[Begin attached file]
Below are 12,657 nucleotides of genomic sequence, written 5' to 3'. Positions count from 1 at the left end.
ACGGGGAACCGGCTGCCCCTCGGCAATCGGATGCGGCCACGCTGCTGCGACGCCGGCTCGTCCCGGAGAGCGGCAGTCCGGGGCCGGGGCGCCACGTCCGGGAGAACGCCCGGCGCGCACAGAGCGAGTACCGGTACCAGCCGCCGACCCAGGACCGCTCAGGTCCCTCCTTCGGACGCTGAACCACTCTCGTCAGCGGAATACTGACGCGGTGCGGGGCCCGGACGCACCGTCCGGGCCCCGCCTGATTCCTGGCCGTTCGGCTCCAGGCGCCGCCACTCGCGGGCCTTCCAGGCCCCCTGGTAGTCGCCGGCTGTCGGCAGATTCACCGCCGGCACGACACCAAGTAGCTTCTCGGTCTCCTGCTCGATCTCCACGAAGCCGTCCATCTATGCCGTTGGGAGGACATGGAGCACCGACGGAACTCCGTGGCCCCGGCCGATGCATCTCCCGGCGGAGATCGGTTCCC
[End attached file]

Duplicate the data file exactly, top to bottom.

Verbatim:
Below are 12,657 nucleotides of genomic sequence, written 5' to 3'. Positions count from 1 at the left end.
ACGGGGAACCGGCTGCCCCTCGGCAATCGGATGCGGCCACGCTGCTGCGACGCCGGCTCGTCCCGGAGAGCGGCAGTCCGGGGCCGGGGCGCCACGTCCGGGAGAACGCCCGGCGCGCACAGAGCGAGTACCGGTACCAGCCGCCGACCCAGGACCGCTCAGGTCCCTCCTTCGGACGCTGAACCACTCTCGTCAGCGGAATACTGACGCGGTGCGGGGCCCGGACGCACCGTCCGGGCCCCGCCTGATTCCTGGCCGTTCGGCTCCAGGCGCCGCCACTCGCGGGCCTTCCAGGCCCCCTGGTAGTCGCCGGCTGTCGGCAGATTCACCGCCGGCACGACACCAAGTAGCTTCTCGGTCTCCTGCTCGATCTCCACGAAGCCGTCCATCTATGCCGTTGGGAGGACATGGAGCACCGACGGAACTCCGTGGCCCCGGCCGATGCATCTCCCGGCGGAGATCGGTTCCC